Mechanical Tools

Physically removes or kills weeds using forces such as shallowly pitched interrow hoeing (with emphasis on no-till and reduced till organic systems), flaming, electrocution, hot water and foam application, soil steaming, cryogenic weed control, and air propelled abrasive grit. Mechanical methods are mainly used for organic crop production for in-season weed control.


Synthetic chemicals are not part of organic weed management. However, there are several plant-based bioherbicides available in the market listed in Organic Materials Review Institute’s (OMRI) inventory (www.omri.org) that can be used for chemical weed control in organic systems. The product must be included in the approved organic system plan for certified organic growers. The common bio-product groups include plant essential oils, corn gluten meal, microbial products, and allelopathic chemicals.

Biological Methods

The active manipulation of antagonistic organisms to reduce weed population below the economic threshold level where the living natural enemies used to control weeds. The organisms could be phytophagous arthropods, parasites, parasitoids, pathogens (fungi, bacteria, viruses, and nematodes), and grazers. The common grazers are birds, animals (in pastures), and fish (in rice farming).

Novel Technologies

The use of Global Navigation Satellite System such as GPS has implications for precision weed management. The use of nanodevices and carriers are the new emerging technologies for use in crop protection. Private companies are developing robots and laser devices to effectively kill weeds. Unmanned aerial vehicles can also be used to monitor weed infestation and collect spectral data for precision control.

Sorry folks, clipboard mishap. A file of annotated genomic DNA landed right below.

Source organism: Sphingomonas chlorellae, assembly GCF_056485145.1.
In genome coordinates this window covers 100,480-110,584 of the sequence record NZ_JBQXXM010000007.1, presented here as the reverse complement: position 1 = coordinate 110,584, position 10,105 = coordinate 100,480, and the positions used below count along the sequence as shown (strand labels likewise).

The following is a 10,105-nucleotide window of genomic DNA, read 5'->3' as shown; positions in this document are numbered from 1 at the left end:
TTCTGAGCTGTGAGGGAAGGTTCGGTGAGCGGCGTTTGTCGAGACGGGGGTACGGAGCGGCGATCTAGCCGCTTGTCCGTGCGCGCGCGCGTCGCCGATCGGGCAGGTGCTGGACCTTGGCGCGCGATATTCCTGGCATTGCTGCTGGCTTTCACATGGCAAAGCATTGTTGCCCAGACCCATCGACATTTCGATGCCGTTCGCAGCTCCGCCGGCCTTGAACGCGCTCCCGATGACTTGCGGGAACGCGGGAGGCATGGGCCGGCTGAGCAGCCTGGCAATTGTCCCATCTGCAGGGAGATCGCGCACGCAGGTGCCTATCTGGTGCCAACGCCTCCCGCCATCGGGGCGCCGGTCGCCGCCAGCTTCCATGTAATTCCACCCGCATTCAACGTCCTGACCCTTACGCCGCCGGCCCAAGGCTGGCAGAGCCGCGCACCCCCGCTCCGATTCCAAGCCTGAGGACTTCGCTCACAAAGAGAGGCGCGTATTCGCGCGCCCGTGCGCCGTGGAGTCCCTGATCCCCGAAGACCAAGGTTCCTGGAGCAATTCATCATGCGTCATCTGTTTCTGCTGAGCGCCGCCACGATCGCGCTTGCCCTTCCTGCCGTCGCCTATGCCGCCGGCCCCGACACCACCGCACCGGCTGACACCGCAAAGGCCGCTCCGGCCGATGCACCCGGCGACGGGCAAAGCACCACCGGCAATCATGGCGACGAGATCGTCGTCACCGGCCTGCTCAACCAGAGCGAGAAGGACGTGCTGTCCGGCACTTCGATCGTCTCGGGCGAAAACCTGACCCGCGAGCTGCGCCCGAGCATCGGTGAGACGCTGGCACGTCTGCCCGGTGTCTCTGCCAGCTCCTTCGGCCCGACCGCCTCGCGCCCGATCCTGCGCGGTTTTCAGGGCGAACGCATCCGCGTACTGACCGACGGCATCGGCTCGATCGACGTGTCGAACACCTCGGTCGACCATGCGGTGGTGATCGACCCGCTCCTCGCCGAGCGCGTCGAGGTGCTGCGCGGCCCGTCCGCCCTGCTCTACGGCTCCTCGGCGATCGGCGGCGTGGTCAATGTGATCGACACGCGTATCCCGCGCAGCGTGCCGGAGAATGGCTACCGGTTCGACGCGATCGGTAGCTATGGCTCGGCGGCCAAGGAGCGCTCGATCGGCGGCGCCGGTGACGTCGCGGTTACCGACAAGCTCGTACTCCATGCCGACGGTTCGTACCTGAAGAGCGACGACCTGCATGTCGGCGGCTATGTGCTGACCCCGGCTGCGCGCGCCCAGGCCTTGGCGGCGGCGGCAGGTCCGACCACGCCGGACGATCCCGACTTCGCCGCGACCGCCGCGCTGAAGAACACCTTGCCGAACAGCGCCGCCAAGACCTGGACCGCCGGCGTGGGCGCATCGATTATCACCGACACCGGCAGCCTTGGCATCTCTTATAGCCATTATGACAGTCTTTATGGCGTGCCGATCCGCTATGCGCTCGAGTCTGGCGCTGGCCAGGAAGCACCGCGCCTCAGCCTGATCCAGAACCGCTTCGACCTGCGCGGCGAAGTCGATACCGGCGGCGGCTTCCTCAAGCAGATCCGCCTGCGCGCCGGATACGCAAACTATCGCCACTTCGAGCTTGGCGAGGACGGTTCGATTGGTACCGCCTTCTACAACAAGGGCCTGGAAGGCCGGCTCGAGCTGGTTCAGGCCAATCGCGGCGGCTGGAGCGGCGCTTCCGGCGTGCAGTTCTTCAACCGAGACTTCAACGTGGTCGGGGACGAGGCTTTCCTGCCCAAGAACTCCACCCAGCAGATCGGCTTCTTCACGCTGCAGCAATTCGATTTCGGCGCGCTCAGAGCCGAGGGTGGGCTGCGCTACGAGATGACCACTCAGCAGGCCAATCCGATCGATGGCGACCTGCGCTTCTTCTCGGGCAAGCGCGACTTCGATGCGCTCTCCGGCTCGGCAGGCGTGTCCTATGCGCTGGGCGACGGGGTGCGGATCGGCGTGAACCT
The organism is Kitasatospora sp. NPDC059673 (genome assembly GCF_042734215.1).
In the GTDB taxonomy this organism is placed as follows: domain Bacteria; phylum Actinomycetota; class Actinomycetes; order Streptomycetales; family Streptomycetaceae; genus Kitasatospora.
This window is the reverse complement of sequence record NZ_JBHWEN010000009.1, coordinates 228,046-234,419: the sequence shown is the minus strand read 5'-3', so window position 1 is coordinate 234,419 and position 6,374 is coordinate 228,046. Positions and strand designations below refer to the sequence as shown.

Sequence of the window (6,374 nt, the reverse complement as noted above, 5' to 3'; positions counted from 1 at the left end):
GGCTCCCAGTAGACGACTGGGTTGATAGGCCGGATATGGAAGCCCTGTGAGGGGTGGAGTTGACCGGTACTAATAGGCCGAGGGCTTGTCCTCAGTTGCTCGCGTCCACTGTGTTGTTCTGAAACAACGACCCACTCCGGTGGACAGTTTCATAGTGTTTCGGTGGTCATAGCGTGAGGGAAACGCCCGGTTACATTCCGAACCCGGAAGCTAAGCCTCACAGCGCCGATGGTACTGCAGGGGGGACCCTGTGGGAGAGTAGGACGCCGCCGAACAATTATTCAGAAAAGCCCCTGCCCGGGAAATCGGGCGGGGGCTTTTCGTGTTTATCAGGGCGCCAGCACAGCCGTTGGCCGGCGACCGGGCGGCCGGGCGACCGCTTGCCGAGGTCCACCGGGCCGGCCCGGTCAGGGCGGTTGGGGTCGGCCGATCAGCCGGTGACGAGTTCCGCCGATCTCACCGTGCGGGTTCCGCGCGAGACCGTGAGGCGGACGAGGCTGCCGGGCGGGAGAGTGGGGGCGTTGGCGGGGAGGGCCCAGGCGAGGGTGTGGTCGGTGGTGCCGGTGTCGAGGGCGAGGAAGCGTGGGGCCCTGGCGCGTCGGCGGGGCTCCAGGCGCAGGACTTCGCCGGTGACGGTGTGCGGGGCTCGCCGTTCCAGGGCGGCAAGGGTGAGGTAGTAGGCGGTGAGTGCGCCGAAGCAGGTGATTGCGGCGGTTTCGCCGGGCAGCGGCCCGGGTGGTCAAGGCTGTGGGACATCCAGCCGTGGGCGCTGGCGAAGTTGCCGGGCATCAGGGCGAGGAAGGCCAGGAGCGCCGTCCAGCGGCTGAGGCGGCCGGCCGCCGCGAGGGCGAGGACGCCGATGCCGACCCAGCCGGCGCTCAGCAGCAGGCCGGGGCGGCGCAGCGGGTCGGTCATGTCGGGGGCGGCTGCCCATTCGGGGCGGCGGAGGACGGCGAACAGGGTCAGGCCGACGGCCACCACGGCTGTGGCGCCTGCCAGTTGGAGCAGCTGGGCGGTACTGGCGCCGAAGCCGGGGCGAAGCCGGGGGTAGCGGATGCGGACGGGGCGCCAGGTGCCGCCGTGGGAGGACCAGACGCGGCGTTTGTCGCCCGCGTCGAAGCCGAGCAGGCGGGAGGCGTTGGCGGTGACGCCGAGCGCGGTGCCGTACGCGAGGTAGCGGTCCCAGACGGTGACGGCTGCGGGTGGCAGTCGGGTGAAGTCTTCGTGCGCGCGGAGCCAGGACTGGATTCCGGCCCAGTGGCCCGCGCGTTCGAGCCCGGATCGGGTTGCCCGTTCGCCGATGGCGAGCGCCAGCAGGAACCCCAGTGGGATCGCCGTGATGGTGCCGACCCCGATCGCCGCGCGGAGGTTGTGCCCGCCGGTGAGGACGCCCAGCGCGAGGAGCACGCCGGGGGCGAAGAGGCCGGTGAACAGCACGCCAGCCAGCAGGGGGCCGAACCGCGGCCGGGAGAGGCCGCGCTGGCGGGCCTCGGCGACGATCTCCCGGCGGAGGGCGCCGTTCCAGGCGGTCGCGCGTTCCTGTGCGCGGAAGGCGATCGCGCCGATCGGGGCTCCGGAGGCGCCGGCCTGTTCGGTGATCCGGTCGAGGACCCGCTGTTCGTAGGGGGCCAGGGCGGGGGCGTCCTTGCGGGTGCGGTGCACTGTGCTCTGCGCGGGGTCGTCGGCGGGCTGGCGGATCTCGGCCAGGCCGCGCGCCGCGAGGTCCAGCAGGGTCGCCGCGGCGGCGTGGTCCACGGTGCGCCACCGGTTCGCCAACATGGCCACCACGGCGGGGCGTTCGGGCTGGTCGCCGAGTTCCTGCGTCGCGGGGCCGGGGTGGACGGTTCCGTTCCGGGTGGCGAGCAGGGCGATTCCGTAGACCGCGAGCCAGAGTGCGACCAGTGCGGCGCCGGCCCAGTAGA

Data Science

Although data science is not a direct intervention, it can be part of the weed management package. Access to data-intensive technologies can help monitor and control weeds. Data mining and analytics are essential for simulation modeling of crop-weed interaction, environmental impacts, and effectiveness of tools and tactics. Machine learning and artificial neural networks are essential for spatial statistics, thematic prescription mapping, and forecasting.

Management Practices

Our research focus is on developing science-based comprehensive integrated weed management systems comprised of tactics or a combination of strategies illustrated in Figure 1.

Research Team

Dr. Madhav Dhakal

Crop and Weed Scientist

Dr. Dhakal is developing a research program on organic crop and weed management that may include cover crop-based no-till and continuous organic no-till farming, integrating crops and livestock, technological adoption, adaptation, and innovation, alley-cropping, intercropping, and intensification in regenerative organic systems. He received a Ph.D. from Texas Tech University in Plant and Soil Science and a master’s degree in Agronomy (weed science) and a B.S. in Agricultural Science from Tribhuvan University in Nepal. Before joining Rodale Institute, Dr. Dhakal worked for USDA-ARS and Mississippi State University overseeing a project titled Cropland Common Experiment of Long-Term Agroecosystem Research (LTAR) in Mississippi.